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NaNo: The Ultimate Guide

October 13, 2019

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NaNo: The Ultimate Guide

13 Oct 2019

 Success is All About Preparation



(This is a two prong article. If you are already familiar with Nano and would like some prep help, please skip the first half and scroll down.)


If you are not familiar with NaNoWriMo, its name stands for National Novel Writing Month, or more affectionately known as Nano. More accurately, it should be InNoWriMo, as it has truly become an international on-line event. 


The objective of this exercise is to set aside a month of the year where you can prioritise writing your book over your family and social events and complete a fifty thousand word first draft in thirty days.


If that breaks you out in a sweat, you wouldn't be the first -- there are many writers out there who abhor the idea of being forced to write at such a speed and believe it to sacrifice all they have learned about good writing. However, I wouldn't be so quick to dismiss it as it does provide some advantages.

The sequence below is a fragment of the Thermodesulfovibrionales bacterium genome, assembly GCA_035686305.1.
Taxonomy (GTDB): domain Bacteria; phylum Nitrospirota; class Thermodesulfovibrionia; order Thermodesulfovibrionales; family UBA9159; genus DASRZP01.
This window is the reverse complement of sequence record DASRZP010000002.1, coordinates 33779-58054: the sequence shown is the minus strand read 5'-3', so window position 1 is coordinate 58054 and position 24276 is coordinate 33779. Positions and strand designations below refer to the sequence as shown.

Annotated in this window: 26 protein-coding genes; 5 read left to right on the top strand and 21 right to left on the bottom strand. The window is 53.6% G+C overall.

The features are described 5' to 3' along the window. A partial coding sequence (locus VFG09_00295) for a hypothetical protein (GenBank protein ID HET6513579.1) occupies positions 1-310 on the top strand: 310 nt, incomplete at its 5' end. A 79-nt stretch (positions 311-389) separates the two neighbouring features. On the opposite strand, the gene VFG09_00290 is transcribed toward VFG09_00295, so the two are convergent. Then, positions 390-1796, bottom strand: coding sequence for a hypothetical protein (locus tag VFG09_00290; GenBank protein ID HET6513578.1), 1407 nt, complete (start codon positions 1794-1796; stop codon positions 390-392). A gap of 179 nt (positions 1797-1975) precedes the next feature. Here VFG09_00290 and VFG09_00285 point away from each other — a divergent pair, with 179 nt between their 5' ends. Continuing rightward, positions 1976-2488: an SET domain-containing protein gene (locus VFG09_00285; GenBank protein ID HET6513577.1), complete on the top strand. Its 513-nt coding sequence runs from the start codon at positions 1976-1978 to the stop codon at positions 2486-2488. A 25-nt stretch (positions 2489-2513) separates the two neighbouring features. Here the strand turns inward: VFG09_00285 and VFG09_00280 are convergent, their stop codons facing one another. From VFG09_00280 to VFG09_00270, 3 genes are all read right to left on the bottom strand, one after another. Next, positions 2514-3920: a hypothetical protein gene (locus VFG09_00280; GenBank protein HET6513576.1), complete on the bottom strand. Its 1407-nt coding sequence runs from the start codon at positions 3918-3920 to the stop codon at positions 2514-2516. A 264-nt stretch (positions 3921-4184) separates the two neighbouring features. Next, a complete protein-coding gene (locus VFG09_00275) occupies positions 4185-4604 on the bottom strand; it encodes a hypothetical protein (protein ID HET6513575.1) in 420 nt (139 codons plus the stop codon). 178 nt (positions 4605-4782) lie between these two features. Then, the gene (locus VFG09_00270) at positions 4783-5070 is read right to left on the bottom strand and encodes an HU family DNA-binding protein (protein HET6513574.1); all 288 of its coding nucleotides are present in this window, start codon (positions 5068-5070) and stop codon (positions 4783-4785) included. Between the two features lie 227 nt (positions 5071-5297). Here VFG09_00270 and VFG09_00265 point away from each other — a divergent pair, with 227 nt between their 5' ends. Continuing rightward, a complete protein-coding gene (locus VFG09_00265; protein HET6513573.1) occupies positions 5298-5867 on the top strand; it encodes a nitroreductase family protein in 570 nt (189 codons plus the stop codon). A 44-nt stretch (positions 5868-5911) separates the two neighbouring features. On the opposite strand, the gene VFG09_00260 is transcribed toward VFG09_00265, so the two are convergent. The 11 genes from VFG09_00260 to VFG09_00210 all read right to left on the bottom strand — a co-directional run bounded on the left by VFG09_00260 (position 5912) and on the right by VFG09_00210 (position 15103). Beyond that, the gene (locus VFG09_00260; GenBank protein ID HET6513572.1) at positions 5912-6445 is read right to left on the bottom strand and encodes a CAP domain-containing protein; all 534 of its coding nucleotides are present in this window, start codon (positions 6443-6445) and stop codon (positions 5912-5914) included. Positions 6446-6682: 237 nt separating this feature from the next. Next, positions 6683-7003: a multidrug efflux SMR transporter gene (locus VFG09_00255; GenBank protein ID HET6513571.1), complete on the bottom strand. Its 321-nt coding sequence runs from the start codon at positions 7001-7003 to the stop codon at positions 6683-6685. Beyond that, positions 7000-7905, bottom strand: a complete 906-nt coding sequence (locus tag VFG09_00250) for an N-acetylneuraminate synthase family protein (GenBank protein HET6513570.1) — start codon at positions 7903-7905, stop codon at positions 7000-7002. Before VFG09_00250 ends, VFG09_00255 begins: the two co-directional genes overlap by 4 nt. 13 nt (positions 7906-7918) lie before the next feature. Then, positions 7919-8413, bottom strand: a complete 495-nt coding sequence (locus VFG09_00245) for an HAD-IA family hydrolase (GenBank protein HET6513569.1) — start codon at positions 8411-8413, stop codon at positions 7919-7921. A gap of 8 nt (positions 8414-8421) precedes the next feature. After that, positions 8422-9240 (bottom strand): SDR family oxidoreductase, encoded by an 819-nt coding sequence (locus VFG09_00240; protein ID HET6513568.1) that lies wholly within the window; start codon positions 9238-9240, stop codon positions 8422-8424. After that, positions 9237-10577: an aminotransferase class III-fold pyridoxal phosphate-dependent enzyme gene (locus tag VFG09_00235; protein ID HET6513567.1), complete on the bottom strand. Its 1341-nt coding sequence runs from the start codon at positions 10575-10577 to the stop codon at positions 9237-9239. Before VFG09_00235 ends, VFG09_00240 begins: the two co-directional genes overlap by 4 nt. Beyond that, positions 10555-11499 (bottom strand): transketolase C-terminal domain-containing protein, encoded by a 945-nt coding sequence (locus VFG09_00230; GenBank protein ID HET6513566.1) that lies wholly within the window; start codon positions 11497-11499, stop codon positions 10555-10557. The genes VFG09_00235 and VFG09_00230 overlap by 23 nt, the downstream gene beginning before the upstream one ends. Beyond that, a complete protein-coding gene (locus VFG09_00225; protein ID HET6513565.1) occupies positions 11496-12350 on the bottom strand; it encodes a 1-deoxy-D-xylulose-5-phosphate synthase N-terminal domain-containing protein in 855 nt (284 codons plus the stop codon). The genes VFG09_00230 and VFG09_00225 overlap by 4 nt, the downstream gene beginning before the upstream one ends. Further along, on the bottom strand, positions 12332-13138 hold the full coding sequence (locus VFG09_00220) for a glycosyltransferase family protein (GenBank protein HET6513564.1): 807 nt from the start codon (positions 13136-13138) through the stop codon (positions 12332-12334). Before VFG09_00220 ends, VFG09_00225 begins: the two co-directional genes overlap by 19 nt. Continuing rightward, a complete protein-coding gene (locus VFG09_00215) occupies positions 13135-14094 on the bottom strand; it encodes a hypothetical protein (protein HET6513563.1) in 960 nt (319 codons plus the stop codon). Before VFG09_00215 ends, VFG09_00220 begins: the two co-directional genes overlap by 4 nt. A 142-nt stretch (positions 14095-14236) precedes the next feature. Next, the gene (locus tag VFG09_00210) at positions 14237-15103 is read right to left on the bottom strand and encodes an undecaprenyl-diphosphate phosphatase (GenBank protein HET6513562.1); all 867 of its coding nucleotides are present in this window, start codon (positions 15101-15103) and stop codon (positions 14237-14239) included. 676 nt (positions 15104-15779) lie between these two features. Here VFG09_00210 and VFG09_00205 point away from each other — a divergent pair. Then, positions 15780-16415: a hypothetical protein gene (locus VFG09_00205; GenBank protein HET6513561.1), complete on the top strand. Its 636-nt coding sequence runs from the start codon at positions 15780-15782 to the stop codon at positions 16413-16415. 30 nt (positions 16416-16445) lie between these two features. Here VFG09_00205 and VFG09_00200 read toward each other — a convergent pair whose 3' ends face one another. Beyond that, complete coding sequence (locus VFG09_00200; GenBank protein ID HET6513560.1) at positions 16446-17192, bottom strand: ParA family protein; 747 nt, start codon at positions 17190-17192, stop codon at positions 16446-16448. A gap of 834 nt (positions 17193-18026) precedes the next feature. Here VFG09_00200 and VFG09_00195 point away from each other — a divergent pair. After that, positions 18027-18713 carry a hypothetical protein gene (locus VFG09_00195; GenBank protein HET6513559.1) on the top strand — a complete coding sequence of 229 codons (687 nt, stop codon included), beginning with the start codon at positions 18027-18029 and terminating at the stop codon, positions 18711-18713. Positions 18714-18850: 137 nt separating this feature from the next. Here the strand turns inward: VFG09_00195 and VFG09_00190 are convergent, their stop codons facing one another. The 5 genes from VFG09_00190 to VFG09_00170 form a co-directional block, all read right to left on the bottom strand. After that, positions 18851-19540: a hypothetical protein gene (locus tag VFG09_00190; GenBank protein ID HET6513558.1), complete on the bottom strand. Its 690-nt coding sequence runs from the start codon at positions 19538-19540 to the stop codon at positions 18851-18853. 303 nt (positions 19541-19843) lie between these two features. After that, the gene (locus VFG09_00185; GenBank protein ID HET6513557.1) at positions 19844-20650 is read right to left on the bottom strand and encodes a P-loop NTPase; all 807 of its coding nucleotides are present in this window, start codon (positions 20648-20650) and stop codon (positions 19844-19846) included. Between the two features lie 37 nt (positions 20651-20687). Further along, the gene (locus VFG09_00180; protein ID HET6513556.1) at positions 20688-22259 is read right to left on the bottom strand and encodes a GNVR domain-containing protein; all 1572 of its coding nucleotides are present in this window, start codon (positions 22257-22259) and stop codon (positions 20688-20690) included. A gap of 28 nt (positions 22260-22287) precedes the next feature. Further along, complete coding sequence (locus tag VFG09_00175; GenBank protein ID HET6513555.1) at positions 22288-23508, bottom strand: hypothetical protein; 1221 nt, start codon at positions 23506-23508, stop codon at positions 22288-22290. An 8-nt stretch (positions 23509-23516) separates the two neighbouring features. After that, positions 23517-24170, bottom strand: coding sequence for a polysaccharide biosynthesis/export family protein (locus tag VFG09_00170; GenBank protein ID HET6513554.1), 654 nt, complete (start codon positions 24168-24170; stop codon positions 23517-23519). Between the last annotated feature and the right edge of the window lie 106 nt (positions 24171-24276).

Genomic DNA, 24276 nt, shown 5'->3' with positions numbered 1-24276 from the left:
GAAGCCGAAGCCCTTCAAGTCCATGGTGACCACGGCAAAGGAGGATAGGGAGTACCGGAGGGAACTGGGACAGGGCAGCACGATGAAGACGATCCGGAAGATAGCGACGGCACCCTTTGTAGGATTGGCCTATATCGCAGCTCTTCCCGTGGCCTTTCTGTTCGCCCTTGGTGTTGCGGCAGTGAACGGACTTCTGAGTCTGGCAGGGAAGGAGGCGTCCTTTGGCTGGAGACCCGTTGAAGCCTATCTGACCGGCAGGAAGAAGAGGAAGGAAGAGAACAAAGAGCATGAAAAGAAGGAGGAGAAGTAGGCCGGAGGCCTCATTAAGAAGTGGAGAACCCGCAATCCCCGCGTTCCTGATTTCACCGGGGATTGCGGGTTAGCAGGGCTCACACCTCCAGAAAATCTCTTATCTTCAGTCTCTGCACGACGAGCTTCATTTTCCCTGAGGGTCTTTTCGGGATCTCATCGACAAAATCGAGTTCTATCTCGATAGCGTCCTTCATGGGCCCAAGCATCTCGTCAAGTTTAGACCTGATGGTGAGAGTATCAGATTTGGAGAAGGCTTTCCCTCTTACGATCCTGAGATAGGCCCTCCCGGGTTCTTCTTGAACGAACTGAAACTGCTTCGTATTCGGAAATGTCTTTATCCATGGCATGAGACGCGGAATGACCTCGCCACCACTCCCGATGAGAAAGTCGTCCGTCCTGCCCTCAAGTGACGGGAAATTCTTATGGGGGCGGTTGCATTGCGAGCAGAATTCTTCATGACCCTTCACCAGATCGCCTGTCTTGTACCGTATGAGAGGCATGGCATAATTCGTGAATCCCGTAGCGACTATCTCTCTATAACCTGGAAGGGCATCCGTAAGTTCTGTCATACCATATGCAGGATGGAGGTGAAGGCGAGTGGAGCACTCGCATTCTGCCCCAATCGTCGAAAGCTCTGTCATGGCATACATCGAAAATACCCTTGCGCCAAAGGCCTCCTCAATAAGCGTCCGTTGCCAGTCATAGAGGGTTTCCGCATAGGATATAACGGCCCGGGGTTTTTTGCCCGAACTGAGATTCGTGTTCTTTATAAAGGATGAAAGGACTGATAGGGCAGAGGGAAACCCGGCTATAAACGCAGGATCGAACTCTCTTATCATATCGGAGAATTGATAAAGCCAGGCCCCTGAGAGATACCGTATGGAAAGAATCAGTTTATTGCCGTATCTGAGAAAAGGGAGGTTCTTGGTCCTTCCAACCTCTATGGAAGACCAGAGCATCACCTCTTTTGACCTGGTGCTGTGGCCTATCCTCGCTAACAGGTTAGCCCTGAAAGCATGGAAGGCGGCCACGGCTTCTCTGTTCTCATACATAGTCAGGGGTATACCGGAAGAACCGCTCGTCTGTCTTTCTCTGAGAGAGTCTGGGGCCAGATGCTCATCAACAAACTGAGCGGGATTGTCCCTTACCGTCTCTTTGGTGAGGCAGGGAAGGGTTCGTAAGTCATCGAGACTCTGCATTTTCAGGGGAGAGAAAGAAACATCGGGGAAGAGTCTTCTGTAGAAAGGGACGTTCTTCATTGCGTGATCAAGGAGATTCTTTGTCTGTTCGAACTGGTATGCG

The primary thing to remember here is that its purpose is to bash out a completed first draft. That is to say, your story has a beginning a middle and some kind of conclusion, but it might need some scenes and chapters filling in later down the line when redrafting. 50k words is better than no words and a head full of dreams, right? And even if you don't make the 50k, 30 or 40k are still better than blank pages, yes?


A common misconception is that participants complete their 50k words and then that's the end of it, skimmying around in search of a publisher. This is NOT how Nano works. It's simply the first stage of drafting a novel.


If you want to become a published writer one day, you're going to need to meet deadlines. Yes, I know there are these romantic notions of authors holing up in a cabin in the woods, torturing themselves for years over their 'art' and keeping their publishers waiting until they get through their writer's block or mid-life crisis - or just take a shower - but in reality publishers do not appreciate a missed launch date.


If you are yet to prove yourself able to sit down with a regular writing routine to complete a lengthy project, NaNoWriMo might well be the training you need. If nothing else, it will teach you something about yourself. You might even make so